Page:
Art, business, and first-handed productiveness

Art, business, and first-handed productiveness

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I recently heard a panel discussion by some accomplished professional artists about a variety of topics, which ranged from the motivation to paint to the creative process to commercial success. It made me think of parallels between art and business and the role of philosophy—ethics in particular—in both.

What struck me was the almost disdainful attitude of some of the panelists toward the outcome of the creative process: finished paintings. One artist said: “Ours is such product-oriented society; we shouldn’t be attached to the products [of art] but just enjoy the process of creation.” While this statement was made in the context of advice to an audience of aspiring painters, it contains a big philosophical error: it ignored the fact that we need material values from food and shelter to art in order to live and to enjoy life.

Creating material values is a process to be enjoyed but not an end itself. Material values, including art, are necessary for our survival.

In an earlier blog post (“Productive work and happiness”) I argued that it is important to choose work that you enjoy. But the enjoyment of work is an integration. It includes enjoying the work itself (with the recognition that challenge is part of it), the creation of material values, and the benefits of material values.

There is no such thing as working for the sake of work without caring about the outcome, in any field, whether you are building houses, producing microchips, publishing books, teaching students—or creating paintings. We work to produce values: houses, microchips, books, education, paintings, and other art forms, either for ourselves or for trading with others.

We need values for physical survival, for enjoyment of life, or for both. For most of us, art is a value that concretizes our other values and therefore helps us achieve them. For professional artists, it is also a source, not only of livelihood but of a central purpose and self-esteem. To learn about the role of art in man’s life, I recommend reading Ayn Rand’s collection of essays, The Romantic Manifesto, first published 50 years ago.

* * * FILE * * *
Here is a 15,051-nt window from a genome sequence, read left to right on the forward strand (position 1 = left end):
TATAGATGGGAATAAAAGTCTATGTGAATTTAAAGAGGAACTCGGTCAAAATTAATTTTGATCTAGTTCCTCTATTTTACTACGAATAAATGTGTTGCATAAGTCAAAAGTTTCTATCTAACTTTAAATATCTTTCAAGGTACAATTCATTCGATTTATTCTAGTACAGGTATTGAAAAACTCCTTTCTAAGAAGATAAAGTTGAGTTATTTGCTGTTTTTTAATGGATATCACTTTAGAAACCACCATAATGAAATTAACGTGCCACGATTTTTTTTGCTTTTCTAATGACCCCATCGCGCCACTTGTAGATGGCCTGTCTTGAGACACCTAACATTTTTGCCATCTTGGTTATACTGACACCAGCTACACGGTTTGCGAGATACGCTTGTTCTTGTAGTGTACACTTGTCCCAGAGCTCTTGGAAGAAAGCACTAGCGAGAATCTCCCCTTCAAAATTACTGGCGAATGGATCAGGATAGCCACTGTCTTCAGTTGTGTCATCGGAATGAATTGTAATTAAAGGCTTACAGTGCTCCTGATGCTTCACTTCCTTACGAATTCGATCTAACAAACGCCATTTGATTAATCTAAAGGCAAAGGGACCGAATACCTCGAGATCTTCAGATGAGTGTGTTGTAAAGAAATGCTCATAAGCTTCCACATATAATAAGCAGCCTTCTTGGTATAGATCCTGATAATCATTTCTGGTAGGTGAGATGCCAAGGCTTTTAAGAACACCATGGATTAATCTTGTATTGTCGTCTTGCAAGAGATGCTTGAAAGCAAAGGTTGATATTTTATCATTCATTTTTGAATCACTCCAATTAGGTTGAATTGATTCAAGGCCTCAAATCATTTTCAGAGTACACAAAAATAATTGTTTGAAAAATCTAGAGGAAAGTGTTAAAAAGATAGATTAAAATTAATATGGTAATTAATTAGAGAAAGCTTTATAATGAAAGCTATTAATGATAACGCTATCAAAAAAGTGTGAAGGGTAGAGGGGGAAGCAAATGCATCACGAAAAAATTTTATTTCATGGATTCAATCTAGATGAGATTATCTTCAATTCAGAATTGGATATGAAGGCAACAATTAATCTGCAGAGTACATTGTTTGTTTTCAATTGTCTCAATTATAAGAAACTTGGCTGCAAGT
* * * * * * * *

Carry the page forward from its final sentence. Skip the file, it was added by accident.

Another artist on the panel remarked that he did not much care whether his paintings were selling or not, and that commercial pressures were hampering his enjoyment of creating art. This is another manifestation of the same error, with the addition of a mistaken, second-handed focus on others’ evaluation of one’s work, or “commercial pressures.”

Creation of high quality products, including paintings, must start with a primary focus on reality, not on other people. While it is true that buyers of products, including art, have needs or wants waiting to be fulfilled, the most successful producers and artists—painters, writers, musicians, and others—are prime movers: they create original, innovative products that create their own demand.

Steve Jobs, and other innovators like him in other industries, did not conduct popularity votes among customers (or imitate their competitors) to decide what to produce but focused on creating best personal computers and smart phones, trusting—correctly—that in time there would be plenty of willing buyers for them.

Creating high-quality art, like creating other high-quality material values such as personal computers or mobile phones through a business, requires first-handed focus on reality, doing one’s best, and actually producing paintings (or other forms of art). The rest—commercial success—will follow (in which marketing plays a critical role, of course).

 

Originally posted 22 September 2012

 

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Jaana Woiceshyn teaches business ethics and competitive strategy at the Haskayne School of Business, University of Calgary, Canada.

She has lectured and conducted seminars on business ethics to undergraduate, MBA and Executive MBA students, and to various corporate audiences for over 20 years both in Canada and abroad. Before earning her Ph.D. from the Wharton School of Business, University of Pennsylvania, she helped turn around a small business in Finland and worked for a consulting firm in Canada.

Jaana’s research on technological change and innovation, value creation by business, executive decision-making, and business ethics has been published in various academic and professional journals and books. “How to Be Profitable and Moral” is her first solo-authored book.